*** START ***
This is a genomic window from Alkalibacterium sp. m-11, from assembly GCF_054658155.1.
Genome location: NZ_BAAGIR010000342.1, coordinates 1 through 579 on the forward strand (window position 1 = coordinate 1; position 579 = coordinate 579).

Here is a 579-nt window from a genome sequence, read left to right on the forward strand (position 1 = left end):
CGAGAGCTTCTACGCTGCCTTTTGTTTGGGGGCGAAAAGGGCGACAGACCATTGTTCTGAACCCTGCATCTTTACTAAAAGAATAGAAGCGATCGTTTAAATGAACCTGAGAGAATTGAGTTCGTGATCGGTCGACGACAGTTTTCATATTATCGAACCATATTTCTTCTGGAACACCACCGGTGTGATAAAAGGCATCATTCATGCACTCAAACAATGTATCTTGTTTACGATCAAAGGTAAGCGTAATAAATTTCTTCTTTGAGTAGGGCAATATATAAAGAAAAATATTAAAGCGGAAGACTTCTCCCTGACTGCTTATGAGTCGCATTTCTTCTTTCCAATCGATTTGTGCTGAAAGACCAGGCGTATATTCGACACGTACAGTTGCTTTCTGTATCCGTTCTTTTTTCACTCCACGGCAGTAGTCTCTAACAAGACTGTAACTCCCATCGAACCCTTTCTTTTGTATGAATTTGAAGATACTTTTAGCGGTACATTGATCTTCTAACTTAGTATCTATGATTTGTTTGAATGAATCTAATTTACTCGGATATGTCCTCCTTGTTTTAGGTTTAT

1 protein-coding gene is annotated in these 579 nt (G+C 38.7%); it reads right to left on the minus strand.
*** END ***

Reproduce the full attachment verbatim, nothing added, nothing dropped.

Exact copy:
This is a genomic window from Alkalibacterium sp. m-11, from assembly GCF_054658155.1.
Genome location: NZ_BAAGIR010000342.1, coordinates 1 through 579 on the forward strand (window position 1 = coordinate 1; position 579 = coordinate 579).

Here is a 579-nt window from a genome sequence, read left to right on the forward strand (position 1 = left end):
CGAGAGCTTCTACGCTGCCTTTTGTTTGGGGGCGAAAAGGGCGACAGACCATTGTTCTGAACCCTGCATCTTTACTAAAAGAATAGAAGCGATCGTTTAAATGAACCTGAGAGAATTGAGTTCGTGATCGGTCGACGACAGTTTTCATATTATCGAACCATATTTCTTCTGGAACACCACCGGTGTGATAAAAGGCATCATTCATGCACTCAAACAATGTATCTTGTTTACGATCAAAGGTAAGCGTAATAAATTTCTTCTTTGAGTAGGGCAATATATAAAGAAAAATATTAAAGCGGAAGACTTCTCCCTGACTGCTTATGAGTCGCATTTCTTCTTTCCAATCGATTTGTGCTGAAAGACCAGGCGTATATTCGACACGTACAGTTGCTTTCTGTATCCGTTCTTTTTTCACTCCACGGCAGTAGTCTCTAACAAGACTGTAACTCCCATCGAACCCTTTCTTTTGTATGAATTTGAAGATACTTTTAGCGGTACATTGATCTTCTAACTTAGTATCTATGATTTGTTTGAATGAATCTAATTTACTCGGATATGTCCTCCTTGTTTTAGGTTTAT

1 protein-coding gene is annotated in these 579 nt (G+C 38.7%); it reads right to left on the minus strand.